Béla Bartók, 1881 -1945, is thought of as one of the greatest Hungarian composers. He was born and raised in Budapest. He was put in isolation due to small pox at an early age, due to this he had little chance to interact with other children and spent his time listening to his mother play the piano.
He showed his musical abilities early on and by the age of about nine he was composing dances, his first dance “The Course of the Danube” helped him be awarded a place as a student of Laszlo Erkel. Due to this teaching Bartók became interested in the “high art” music. This music was mainly German music such as Wagner and Brahms. Franz Liszt also joined Bartók’s list of main influences in his life time. Bartók studied under the observation of Istavan Thoman who was a pupil of Liszt and also for composition, his teacher was a great enthusiast of Brahms.
At this time his influences were obvious. He wrote many chamber music and piano compositions. The “heavy influences of Schumann and Brahms” are clear in these pieces especially in his “Scherzo for piano and orchestra”, Op.2.
When Bartók lost out in the Rubenstein Music composition he changed his career almost at once, going from a virtuoso piano player to original composition. Also at this time he was collecting Hungarian folk music. These pieces of music collected are the main reason why we remember Bartók today, for his use of the folk music in his own compositions. It was not only Hungarian folk music he collected, he also travelled to Slovakia, Bulgaria and places like Turkey and Morocco.
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The folk music and also the music of Debussy, with their irregular metre and the “new, modal kinds of harmony” had an influence on Bartók from the early 1900’s. We see these influences clearly in all of his work but it will be his two most famous pieces that I will look at in more depth, his “Concerto for Orchestra” and “Music for Strings, Percussion and Celesta.”
When Bartók was in New York he was commissioned to write a piece for the Boston Symphony Orchestra, as a result, the “Concerto for Orchestra” was composed in 1943. The word ‘concerto’ means to show of a solo instrument; in this case Bartók gives a chance for each section off the orchestra to play a solo.
This piece has five movements and much of the material used is obtained from the folk music that he had studied earlier in his life. The 1st movement and the 5th movement are both in sonata form whilst the 2nd is a chain of 5 independent sections. The third also chain-like, similar to the 2nd but the ideas originates from the introduction of the 1st movement. The 4th movement could be described as ABA – interruption – BA.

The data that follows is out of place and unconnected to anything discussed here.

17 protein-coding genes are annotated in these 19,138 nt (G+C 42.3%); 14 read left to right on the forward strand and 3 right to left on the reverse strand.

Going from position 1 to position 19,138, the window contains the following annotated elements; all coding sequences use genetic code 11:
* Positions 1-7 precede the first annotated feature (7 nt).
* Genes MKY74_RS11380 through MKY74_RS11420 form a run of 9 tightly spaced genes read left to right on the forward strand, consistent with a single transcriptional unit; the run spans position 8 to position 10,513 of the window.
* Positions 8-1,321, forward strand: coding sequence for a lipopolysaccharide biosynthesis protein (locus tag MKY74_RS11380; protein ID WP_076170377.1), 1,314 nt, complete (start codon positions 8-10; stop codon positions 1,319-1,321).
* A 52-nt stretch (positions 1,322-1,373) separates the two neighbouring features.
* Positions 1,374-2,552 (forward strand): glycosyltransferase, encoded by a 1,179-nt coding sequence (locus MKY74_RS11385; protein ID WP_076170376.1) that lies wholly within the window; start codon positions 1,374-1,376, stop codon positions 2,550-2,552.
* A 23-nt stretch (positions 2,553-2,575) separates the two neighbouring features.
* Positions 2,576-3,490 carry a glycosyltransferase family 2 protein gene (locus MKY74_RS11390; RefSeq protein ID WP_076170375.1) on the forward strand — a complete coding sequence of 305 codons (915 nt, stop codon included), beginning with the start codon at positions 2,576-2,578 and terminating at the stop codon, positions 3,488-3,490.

The first movement, “Introduzione” is made up of an introduction and then sonata form. In the introduction, which is the opening 75 bars, Bartók does not use predictable harmony, but a series of interlocking 4ths and major 2nds.
In the lower strings he uses this device. This reappears many times, each time; it expands in range and he augments it. (Example 1)
He introduces the upper strings at bar 6. The violins move in contrary motion, using the whole tone scale, creating a whole tone cluster at the beginning of bar 8. These strings are played with mutes and also tremolando.(Example 2)
The flutes enter at bar 10 with a C. Bartók creates a diminished octave here with the lower strings having the C#. The flutes also move in contrary motion creating a diminished octave in bar 11. (Example 3)
In the opening 28 bars, we see the extent use of symmetry that Bartók uses frequently, not only in this piece but in his earlier work, such as music for strings, percussion and celesta. This is not the conventional use seen by most composers, but it is clear by looking at the sonata form later in this movement that this is Bartók’s style.
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At bar 76 we see the sonata form and the exposition. The main theme in the first subject group here is made up of two ideas, a tritone and the 4ths and the 2nds idea. (Example 4)
The tritone is half an octave, a total of 6 semitones; this is played by the upper strings in the opening bar of the sonata form. The 4ths and 2nds idea follows straight afterwards, up a perfect 4th, down a major 2nd, and up a perfect 4th. This in completion would create the octatonic scale.
This idea is inverted straight afterwards having a descending tritone and then going down the 4th instead of up. We see the use of these ideas again at bar 90 we have a horn call with the use of the 4ths and 2nds, followed by the rising tritone over three bars. Bartók uses these ideas but varying them to give a unique style to his music. At bar 101 we see the tritone inverted for variation.
The idea of the 4ths and 2nds continues through the movement until we reach the second subject. The first subject of the exposition was in the key of F, it is common for the sonata form to then move to the dominant key, which in this case would be C. Bartók for this second subject moves to the key of B to create a bigger contrast between the two subjects, F and B are as far apart as it is possible, a tritone apart.
The second subject appears at bar 154, with the oboe having the main tune; this pastoral second theme , Arabic in style is only alternating between going up and down in major 2nds. This idea is transferred onto the clarinets as they move in the same pattern but in octaves apart and with a different rhythmical pattern. (Example 5)